A South African legal expert Maphanga Maseko believes the complaint by eight regional taxi companies and members of the South African Meter Taxi Association levelled against ride-hailing app Uber is unlikely to achieve the desired outcome.
Regional taxi companies have accused Uber of engaging in predatory pricing and other anti-competitive behaviour, and seek intervention from local trade authorities.
Maseko, an Associate in competition law at TGR Attorneys in Johannesburg, says the case may be more complex than the complainants anticipate.
"The Competition Act envisages markets in which consumers have access to, and can freely select, the quality and variety of goods and services they desire," says Maseko.
He explains that 'predatory pricing' as it is referred to in the Preamble to the Competition Act and Section 8(d)(iv) of the same Act, is premised on the dominant firm keeping prices so low for a certain period, which has the effect of driving its competitors out of the market as they cannot compete with such low prices.
"Upon exit by the competitors, the dominant firm then raises those prices presumably to recoup its investments preceding the exit of competitors. Predatory pricing is seen as exclusionary as it disincentives actual or potential competitors from entering or expanding into that market. The dominant firm can raise efficiency defences to rebut the allegation of predatory pricing. For the allegation of predatory pricing to be sustained, the complainants must provide evidence of actual harm to consumer welfare or prove that the exclusionary act is substantial or significant in terms of foreclosing the market to its rivals."
An uphill task
Maseko predicts that proving the allegation against Uber is likely be a tall order for the complainants because they first have to identify the geographic and product market in which the alleged contravention took place, as well as that Uber is the dominant firm in the relevant market identified - this before the Competition Commission looks into the merits of the predatory pricing argument.
"If the complainants are not successful with identifying the geographic and product market concerned, this should be the end of the matter when one regards case law. Even if the Commission refers the matter to the Tribunal for adjudication, by their nature, pricing abuses such as predatory pricing are difficult to prove and may take a long time to conclude, before a determination is made by the Tribunal."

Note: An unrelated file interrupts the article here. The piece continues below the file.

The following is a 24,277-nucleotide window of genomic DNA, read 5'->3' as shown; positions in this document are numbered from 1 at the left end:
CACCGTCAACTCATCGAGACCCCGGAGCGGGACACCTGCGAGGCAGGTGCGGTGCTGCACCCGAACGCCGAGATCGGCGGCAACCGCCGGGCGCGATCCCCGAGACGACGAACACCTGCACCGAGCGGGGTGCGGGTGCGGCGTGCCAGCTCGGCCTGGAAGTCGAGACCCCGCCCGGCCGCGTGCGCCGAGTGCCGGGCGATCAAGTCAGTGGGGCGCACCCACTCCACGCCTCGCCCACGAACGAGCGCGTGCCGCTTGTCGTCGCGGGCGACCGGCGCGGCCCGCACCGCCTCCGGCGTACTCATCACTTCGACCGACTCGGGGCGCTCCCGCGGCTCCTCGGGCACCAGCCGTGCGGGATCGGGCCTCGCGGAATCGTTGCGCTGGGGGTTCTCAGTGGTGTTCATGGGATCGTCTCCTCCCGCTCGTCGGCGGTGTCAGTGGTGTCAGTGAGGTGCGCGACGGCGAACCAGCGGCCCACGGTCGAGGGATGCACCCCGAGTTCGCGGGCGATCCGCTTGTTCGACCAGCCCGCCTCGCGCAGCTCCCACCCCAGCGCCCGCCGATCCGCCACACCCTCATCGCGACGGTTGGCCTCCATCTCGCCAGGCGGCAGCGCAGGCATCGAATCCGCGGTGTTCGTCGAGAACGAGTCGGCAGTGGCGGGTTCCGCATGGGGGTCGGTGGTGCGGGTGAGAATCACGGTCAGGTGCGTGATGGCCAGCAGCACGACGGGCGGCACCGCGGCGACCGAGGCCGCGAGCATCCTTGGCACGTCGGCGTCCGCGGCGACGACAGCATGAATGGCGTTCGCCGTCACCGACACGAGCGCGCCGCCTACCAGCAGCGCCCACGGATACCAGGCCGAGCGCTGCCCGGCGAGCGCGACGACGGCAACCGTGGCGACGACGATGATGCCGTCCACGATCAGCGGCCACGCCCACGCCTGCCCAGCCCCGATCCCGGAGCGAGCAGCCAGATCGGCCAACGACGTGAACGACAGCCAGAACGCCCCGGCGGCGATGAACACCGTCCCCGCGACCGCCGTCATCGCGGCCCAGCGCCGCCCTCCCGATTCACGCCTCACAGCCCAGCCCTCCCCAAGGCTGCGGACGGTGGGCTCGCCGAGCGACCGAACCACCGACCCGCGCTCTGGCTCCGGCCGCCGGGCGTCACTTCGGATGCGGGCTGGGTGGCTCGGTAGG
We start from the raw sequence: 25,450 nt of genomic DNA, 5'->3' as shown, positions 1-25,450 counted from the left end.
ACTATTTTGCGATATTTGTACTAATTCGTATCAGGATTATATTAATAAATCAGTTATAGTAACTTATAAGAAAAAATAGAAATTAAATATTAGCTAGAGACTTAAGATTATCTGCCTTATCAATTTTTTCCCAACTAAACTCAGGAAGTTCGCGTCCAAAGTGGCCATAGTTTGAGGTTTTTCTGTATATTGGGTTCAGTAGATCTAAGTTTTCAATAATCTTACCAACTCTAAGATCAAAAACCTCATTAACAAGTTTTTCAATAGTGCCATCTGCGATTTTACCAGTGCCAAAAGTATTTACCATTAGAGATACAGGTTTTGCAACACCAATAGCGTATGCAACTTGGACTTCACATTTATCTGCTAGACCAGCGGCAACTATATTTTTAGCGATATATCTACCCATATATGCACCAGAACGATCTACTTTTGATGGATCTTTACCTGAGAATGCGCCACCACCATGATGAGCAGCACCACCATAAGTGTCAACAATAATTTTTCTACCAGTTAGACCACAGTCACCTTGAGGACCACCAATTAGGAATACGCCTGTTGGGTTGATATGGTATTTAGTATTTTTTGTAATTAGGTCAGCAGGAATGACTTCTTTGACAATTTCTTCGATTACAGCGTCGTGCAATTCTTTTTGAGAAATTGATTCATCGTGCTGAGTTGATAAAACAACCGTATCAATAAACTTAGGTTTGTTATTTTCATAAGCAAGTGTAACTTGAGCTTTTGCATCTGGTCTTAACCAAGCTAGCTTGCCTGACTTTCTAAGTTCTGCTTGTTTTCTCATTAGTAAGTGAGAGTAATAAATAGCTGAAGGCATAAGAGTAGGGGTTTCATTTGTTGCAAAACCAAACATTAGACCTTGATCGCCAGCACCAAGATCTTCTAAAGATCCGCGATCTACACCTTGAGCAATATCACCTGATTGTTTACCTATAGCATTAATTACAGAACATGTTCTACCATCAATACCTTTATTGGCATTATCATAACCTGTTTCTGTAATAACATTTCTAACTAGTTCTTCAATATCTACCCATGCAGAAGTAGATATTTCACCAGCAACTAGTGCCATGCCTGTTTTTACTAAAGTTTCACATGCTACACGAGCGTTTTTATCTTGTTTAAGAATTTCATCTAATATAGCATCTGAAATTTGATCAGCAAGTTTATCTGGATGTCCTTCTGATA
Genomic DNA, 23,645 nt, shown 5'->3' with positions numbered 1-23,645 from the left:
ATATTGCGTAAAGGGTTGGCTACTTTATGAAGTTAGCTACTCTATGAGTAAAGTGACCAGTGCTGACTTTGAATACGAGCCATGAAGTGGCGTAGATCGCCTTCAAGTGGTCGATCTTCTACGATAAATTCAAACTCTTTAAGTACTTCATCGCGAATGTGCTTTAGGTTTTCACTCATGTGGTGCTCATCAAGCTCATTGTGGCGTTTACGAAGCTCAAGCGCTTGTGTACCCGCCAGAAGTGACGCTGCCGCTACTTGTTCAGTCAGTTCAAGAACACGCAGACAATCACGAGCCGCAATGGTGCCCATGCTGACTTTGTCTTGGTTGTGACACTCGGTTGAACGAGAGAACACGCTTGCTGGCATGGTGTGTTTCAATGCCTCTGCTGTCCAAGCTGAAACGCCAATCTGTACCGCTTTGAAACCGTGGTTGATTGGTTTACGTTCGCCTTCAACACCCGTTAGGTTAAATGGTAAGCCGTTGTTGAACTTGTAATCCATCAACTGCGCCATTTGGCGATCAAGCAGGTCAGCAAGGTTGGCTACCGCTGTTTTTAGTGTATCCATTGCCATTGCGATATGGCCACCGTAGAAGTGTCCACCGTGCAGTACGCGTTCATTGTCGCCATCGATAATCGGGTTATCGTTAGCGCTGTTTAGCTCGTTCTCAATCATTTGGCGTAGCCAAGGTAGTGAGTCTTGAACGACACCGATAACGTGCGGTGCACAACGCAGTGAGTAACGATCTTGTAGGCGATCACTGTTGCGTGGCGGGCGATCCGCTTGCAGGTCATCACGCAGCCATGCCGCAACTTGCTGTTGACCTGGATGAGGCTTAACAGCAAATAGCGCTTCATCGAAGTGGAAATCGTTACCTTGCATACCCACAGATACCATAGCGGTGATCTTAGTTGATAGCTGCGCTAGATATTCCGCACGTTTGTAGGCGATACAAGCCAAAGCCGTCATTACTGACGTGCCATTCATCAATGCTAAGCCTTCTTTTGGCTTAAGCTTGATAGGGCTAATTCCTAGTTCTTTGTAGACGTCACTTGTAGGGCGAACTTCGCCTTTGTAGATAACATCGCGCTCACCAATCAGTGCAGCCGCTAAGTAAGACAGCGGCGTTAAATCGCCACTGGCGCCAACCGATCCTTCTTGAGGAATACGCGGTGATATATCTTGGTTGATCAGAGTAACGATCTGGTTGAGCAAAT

Itumeleng Lesofe, Spokesperson for the Competition Commission of South Africa says it could take as long as a full year for the Commission to make a determination on the matter.
"In terms of the Competition Act, the Commission has a year to complete the investigation. During this period, the Commission will determine whether or not there has been a contravention of the Competition Act as alleged. Should the Commission's investigation find that there has been a contravention of the Act, the Commission would be required to refer the matter to the Competition Tribunal for adjudication. One of the allegations raised in the complaint is that Uber charges below costs. This allegation falls within the ambit of the Competition Act."
Uber has not responded to requests for comment on the investigation.
However, at the Innovation Live & Crowdsourcing Week Africa event held last week in Johannesburg, Taryn Morris, Operations and Logistics Manager for Uber South Africa and leader for Quality for Sub-Saharan Africa told ITWeb Africa that resistance by meter taxi drivers has led the company to change its approach to rollouts of its service across Africa.
"There has definitely been more engagement with local authorities, ministers of transport and local service providers. As we go into more countries and start deciding on our next launch cities we consider who we can work with better rather than compete."